So I’ve done another one of those short weekend projects, this time about mixing and passing on genomes. More of an afternoon project to be honest.
It’s basically a simulation based on a chapter I read in the book What If by Randal Munroe where he describes a way to present and combine simplified DNA in a intriguing way. I’ve adapted it for my case as following…
The debug text works this way for example: Sight: [initial average] | [current average]
Each of these cubes and blobs you see on the screenshot has 5 stats (or chromosomes if you will):
- sight (radius of stuff detection)
- health (for combat)
- lifespan (number of cycles that a cube can live)
- strength (combat works by health-strength)
- color (to more easily keep track of lineages)
And they’re calculated by joining together two sets of direct ancestor chromosomes. Herein lies the interesting part. The ancestor stats can either be values or multipliers and when combining them together you either get:
- two values, pick the better one
- value and multiplier, multiply together
- two multipliers, value is 1 (inbreeding causes lots of these due to high probability of multipliers on the same stat)
Then when passing on genetic data to children (the one sentence when this doesn’t refer to subnodes in gamedev lmao) the passed on set of stats is randomly picked from the two contained sets (one or the other for each stat).
Then I’ve put these cubes on a grid where they can move in 4 directions, gave them basic steering behaviors (wander, seek) and set them to follow these rules:
- a) if hungry, wander until you see food, eat food, repeat
- b) if really hungry do a) but also kill any other same sex cubes for food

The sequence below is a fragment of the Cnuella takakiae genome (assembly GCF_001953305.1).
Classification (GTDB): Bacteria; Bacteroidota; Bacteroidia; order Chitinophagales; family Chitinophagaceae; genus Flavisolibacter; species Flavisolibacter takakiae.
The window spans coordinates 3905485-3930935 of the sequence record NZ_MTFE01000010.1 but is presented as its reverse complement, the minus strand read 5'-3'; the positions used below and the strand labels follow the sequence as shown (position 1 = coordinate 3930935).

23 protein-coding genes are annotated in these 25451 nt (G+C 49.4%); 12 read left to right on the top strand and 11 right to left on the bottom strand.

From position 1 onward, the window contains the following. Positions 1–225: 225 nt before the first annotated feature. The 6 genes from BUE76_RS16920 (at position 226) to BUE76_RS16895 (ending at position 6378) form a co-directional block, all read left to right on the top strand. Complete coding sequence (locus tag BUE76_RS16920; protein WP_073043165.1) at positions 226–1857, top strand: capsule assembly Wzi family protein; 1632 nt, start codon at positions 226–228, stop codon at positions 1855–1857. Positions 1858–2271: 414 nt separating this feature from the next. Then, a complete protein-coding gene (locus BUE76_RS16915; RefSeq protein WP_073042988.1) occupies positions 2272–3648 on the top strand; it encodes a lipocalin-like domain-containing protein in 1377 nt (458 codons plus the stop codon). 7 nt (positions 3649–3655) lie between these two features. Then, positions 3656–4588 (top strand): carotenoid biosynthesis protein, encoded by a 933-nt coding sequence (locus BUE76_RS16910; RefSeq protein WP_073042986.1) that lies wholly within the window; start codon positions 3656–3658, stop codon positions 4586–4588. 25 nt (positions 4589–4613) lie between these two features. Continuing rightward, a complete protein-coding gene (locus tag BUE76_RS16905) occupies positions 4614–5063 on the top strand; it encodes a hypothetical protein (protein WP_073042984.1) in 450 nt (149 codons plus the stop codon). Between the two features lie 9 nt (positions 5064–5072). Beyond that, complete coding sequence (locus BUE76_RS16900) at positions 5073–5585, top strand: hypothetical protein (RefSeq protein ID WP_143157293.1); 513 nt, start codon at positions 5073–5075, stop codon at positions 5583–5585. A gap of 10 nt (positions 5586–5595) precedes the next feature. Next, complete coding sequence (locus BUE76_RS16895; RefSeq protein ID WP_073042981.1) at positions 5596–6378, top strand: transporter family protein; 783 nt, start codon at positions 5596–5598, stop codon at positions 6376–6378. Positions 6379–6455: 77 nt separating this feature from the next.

- c) if hunger is below a threshold seek out an opposite sex cube within 0-1 generational difference
If a cube dies from any cause, it drops food.
Then I spawned different amounts of food (small green cubes) and cubes (with random initial stats) and dropped them into different sized maps.
I ran it in the rendering thread with vsync off so I could get about 500-2000 steps a second, leaving some time for the cubes to live and procreate, then check the results.
While it’s not quite perfect, we can actually see natural selection at work. Here in the following screenshot we have a gigantic map and we can see the cubes were selected for huge sight values and long lifespans - which makes sense if you want to find food and a mate on a huge plane. The cubes with the best genes passed them on, the rest perished.
So basically, a genetic algorithm with extra steps
Oh btw, the starved, killed and aged numbers list the amount of cubes that died in each way.
I’ve tried some further tests with added mutations and stuff, trying to get the selection to bring average values up to some crazy levels but it just wouldn’t work for some reason. I’m not sure if there were any massive outliers but it didn’t seem that way. ¯\_(ツ)_/¯
I suppose there could be some more interesting things we could do with this setup but I sort of deleted the whole genetics thing when trying to make it into a 2D quad noise terrain renderer…
Shouldn’t be too hard to reimplement if anyone has any clue where to go from this anyway. I sure had no further ideas at the time.
And finally, not jme related and not exactly a weekend project either: an underwater ROV I’m building.
Those are 1100 gallon per hour submersible bilge pumps for ships, with one of them converted to a prop so it can reverse thrust for depth control. I’d convert the remaining two as well, but I can’t get my hands on any more prop adapters. Local hobby shops are all out of this size and amazon doesn’t have it.
This is just a preview test fit btw, as I still don’t quite know where to put the large buoyancy tanks so they’re above the depth prop and I think I’ll need twice as many in the end as well. The base console (see: pvc box with switches, monitor and a UPS battery) with switches is nearly done as well.